American Programmer is Ed Yourdon's newsletter on software engineering and management (CASE tools, formal methods, software testing, UIMS, etc.). Ed travels extensively and reports cultural notes and analysis with humor. American Programmer, 161 West 86th Street, New York, NY 10024-3411; (212) 769-9460; eyourdon on MCI, or 71250,2322@compuserve.com.

Some others that Larry recommends: Mike Slater's Microprocessor Report, which covers digital hardware, computer architecture, and semiconductor industry analysis. Jeffrey Tarter's Soft newsletter on the business of software -- up on the business trends, and from time to time he "scoops" a new product. Tone Bove and Cheryl Rhoades' newsletter on the multimedia industry. Byte Magazine's weekly newsletter, which leads Infoworld with some interesting analysis from time to time. And for reports on international software development, contact the Computer Software and Services Industry Association (ADAPSO), 1300 North 17th Street, Suite 300, Arlington, VA 22209; (703) 522-5055.

Two others I've seen mentioned are Stewart Alsop's P.C. Letter and David Bowen's Software Success. P.C. Letter is a biweekly that tracks advantages of developing for different computer systems. $345 for members of the Software Entrepreneur's Forum (SEF), $495 otherwise; (415) 592-8880. Software Success is a $197 monthly for developers and software CEOs; (408) 446-2504.

Cobb Group (Louisville, KY) has announced five niche "journals" for software developers. Four are 16-page monthlies (Inside Word, QuickBasic, Inside HyperCard, and DOS Authority) for $59-$99. Turbo C++ is bimonthly for $79. Call (800) 223-8720 for a sample copy. [SJ Mercury, 6/16.]

For a list of object-oriented software development tools -- and addresses of 34 companies producing them -- see Chris Terry's article in the June 6 issue of EDN. There are almost twice as many compilers and tools for C++ as for any other language, and the number (and variety) of class libraries is increasing rapidly. Several major CASE vendors are also incorporating C++ in their development systems.

The growing popularity of object-oriented design is giving the CASE community a chance to rethink their structured design methodologies. Many notations are being championed, and no standards are yet emerging. The 80-member Object Management Group (Framingham, MA) has published an Object Management Architecture Guide, but its contribution is mainly in defining terms and interface requirements.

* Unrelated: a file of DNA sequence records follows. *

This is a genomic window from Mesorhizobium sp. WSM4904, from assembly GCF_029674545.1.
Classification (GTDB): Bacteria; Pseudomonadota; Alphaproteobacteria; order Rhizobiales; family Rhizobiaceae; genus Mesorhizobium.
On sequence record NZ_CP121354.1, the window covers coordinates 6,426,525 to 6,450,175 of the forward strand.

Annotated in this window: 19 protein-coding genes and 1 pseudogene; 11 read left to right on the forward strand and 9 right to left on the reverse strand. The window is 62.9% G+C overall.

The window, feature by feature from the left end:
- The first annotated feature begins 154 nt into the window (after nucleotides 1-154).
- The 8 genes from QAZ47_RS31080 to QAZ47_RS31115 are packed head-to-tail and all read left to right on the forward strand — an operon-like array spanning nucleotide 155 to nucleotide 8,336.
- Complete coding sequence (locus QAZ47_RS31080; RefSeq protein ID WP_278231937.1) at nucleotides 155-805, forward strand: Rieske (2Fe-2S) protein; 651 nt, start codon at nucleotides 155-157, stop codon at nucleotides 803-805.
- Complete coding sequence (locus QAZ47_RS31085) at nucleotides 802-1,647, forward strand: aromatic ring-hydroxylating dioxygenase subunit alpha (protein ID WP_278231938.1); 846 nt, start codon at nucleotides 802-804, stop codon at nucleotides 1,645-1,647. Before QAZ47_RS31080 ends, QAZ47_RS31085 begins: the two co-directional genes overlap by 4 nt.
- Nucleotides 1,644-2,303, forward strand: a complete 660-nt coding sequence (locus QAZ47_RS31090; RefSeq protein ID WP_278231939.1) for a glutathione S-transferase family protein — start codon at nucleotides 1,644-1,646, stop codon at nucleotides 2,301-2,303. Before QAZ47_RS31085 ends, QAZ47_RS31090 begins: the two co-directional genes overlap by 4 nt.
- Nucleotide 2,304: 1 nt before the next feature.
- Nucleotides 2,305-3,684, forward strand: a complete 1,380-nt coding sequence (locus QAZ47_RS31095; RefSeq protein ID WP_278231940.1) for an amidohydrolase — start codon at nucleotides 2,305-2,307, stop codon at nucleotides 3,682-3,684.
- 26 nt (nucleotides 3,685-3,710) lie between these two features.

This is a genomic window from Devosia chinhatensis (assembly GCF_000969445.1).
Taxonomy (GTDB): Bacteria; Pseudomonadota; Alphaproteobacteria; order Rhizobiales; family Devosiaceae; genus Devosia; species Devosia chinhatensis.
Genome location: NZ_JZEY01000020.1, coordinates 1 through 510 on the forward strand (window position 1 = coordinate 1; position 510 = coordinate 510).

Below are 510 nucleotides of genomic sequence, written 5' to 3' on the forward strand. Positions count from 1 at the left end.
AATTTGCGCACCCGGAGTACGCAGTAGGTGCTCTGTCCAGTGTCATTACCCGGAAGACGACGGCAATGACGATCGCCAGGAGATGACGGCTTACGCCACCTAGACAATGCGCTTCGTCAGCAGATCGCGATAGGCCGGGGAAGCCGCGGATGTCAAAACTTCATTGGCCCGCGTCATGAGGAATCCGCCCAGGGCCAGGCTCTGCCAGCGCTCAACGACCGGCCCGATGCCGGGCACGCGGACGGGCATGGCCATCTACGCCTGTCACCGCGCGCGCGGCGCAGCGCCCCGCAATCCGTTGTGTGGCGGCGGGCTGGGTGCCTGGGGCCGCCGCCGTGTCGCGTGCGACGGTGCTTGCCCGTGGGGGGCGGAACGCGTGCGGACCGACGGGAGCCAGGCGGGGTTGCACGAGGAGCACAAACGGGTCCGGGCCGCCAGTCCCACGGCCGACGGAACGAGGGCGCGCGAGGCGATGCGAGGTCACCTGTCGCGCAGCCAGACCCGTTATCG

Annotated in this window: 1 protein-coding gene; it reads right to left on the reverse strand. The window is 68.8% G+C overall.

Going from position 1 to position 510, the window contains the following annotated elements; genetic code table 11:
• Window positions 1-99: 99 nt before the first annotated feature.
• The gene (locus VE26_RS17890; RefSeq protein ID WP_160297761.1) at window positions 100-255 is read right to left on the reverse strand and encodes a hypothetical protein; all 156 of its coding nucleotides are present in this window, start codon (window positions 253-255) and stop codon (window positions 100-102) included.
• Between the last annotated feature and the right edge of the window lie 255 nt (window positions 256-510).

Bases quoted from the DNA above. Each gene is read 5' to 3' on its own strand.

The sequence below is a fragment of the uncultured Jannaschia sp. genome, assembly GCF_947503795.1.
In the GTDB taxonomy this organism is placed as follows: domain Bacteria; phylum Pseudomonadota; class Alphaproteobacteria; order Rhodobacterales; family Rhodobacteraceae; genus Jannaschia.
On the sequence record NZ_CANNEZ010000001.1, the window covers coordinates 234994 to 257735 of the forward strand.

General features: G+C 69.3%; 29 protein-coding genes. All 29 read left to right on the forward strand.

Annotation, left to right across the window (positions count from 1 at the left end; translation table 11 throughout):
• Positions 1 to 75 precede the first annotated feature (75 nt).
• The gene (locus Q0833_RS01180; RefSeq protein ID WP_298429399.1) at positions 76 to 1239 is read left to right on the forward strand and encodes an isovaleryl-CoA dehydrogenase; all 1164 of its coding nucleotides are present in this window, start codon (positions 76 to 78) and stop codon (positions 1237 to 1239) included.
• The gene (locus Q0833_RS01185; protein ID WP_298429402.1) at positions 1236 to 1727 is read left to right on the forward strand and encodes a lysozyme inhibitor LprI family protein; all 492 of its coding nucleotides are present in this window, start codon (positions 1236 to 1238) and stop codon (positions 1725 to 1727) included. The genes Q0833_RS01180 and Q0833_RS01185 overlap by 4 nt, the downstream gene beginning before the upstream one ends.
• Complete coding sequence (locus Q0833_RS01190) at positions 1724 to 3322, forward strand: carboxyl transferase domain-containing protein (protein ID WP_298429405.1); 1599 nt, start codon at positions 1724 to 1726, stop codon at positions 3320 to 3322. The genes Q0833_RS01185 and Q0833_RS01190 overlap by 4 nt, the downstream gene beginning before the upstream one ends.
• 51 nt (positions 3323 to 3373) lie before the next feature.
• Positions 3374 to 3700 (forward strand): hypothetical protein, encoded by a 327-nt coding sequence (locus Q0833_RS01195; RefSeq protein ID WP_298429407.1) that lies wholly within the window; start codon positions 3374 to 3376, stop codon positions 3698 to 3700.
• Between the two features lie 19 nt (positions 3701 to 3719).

Objectstore 1.1, an object-oriented database system for most workstations and UNIX environments, will likely be an important C/C++ application programming interface (API). The data manipulation language (DML) supports parametrized types, a mechanism that will be in AT&T's C++ 3.0 and in the ANSI X3J16 standard for C++. $2,000 and up, from Object Design Inc. (Burlington, MA), (617) 270-9797. [EDN, 6/91.]

Asynchronous data communications drivers are available in a $359 C/C++ library from Greenleaf Software (Dallas, TX), (800) 523-9830. Functions include Xmodem, Ymodem, Zmodem, Kermit, and several ASCII protocols, as well as controllers for UARTs, modems, and many communications boards.

We all know the advantages of reusable code libraries, but some design professionals are now arguing that templates are better. A template is a program skeleton, with hooks for calling modules that do domain-specific tasks. Subroutine libraries are easy to maintain and document, but difficult to organize or index and to modify. (The Software Productivity Consortium, Herndon, VA, is working on this problem.) Templates provide a uniform style of user interaction (e.g., Apple's event-driven programming style) and are easy for programmers to use. Only a few general-purpose templates are needed, so the burden of finding and learning an appropriate template is quite small. (In the extreme case, a template becomes an application generator, 4th-generation language, or operating system.)

We need both, actually -- and perhaps expert-system rule bases as well. Templates are useful for controlling complex interactions with many parameters and control paths, such as data entry and validation. (A sufficiently general subroutine would be obese and hard to parametrize. Template customization take the place of knowledge-based compile-time optimization.) As a very simple example, consider how easy it is to modify a template for converting integer vectors to double precision, and how hard it would be to code a generic routine for efficiently converting any runtime-specified vector type to any other. On the other hand, there are times when optimized subroutines will be more efficient than hacked templates. [See John Keller, Military & Aerospace Electronics, 6/91.]